No more money needed to save Maine’s moose

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 The legislature’s Inland Fisheries and Wildlife Committee unanimously killed my proposed legislation, sponsored by Rep. Peter Lyford, to direct more money to initiatives to save Maine’s moose herd. And I can’t really blame them, because the Inland Fisheries and Wildlife Department told the committee it didn’t need more money for moose research and management.

Several things about this discussion at the legislature surprised me.

First, legislators were told that most of the money raised from the moose lottery and permits goes to other species and programs other than moose. So, in other words, moose hunters are funding lots of other programs while our moose population continues to be devastated by winter ticks.

Second, despite the recognition in the draft of a new 15-year moose management plan that the agency needs to “generate a stable stream of state funds dedicated for Moose Research as it relates to the management and health of Maine’s Moose,” the agency testified it did not need more money for this.

Jim Connolly, who oversees both the Wildlife and the Fisheries Division, emphasized at the work session on the bill that the plan is just a draft, and could be changed before it is finalized.

Third, Judy Camuso, Wildlife Division Director, at the public hearing, told legislators that the new moose management plan was almost done and would be ready for public comment in 4 or 5 weeks. That will surprise the Big Game Steering Committee which has been working with the agency on the plan. That committee hasn’t met since January, and was expecting to work on the draft plan before it went to the public for comment. No Steering Committee meeting is scheduled in the next month, so it sounds like the committee won’t have a chance to influence the plan before it goes to the public.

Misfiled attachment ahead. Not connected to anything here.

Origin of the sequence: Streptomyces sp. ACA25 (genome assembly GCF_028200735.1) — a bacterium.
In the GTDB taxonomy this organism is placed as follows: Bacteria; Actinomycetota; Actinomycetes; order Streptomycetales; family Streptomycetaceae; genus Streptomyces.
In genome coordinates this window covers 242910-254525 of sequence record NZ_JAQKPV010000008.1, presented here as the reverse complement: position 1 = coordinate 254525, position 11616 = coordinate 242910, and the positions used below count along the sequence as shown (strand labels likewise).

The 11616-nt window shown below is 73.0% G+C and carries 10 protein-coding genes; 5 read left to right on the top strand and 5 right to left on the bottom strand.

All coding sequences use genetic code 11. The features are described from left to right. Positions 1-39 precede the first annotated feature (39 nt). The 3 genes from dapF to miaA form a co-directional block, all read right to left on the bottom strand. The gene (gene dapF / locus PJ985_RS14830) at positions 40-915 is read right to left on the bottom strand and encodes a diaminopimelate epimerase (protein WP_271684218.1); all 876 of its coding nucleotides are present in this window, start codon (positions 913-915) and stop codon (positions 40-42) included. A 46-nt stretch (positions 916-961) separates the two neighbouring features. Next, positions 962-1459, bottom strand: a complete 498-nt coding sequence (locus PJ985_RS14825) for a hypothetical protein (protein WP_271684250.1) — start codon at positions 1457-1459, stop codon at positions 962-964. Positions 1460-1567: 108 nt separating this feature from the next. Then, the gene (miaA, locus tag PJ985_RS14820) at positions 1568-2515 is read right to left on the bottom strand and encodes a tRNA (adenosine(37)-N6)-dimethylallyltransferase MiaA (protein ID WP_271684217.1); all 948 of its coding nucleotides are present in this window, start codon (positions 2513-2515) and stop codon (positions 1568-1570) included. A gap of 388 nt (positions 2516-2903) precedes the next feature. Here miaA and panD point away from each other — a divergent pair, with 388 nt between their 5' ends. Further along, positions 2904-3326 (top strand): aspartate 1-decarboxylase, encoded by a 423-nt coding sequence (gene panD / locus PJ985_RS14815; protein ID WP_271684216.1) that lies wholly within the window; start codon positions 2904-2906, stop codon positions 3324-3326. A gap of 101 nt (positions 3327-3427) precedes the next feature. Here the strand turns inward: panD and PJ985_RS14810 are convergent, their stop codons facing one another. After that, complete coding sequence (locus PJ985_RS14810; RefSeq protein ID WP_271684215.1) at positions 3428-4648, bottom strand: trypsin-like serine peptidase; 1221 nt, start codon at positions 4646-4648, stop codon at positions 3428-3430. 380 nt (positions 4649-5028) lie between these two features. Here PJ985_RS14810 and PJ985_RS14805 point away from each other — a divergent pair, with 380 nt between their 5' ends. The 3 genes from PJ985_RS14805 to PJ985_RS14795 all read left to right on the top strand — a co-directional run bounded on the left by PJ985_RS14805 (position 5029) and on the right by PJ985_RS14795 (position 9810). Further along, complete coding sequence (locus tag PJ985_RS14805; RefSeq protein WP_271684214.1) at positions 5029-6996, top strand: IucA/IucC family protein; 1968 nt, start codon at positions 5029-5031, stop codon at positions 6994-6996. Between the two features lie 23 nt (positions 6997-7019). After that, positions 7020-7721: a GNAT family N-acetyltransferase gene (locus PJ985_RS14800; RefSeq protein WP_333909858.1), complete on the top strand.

Fourth, the draft moose management plan contains many goals that will need funding. At the January Steering Committee meeting, the department handed out a sheet of “expected outcomes” for the management plan, including “implement management actions to stabilize or decrease winter tick effects on moose mortality.”

I spoke about this at the public hearing and the work session. I believe we need to get aggressive in killing the ticks that are killing our moose. There is no plan to do that, but the “expected outcomes” certainly indicates that the agency wants to do this. And that, for sure, will require funding.

Bottom line: by killing the bill, the IFW Committee pretty much guaranteed that the new goals, and any effort to save Maine’s moose from the devastation of winter ticks, will be delayed for at least two years. That’s how long it will take the plan to be finalized and officially adopted, and for the agency to come back to the legislature and ask for the money needed to implement the plan.

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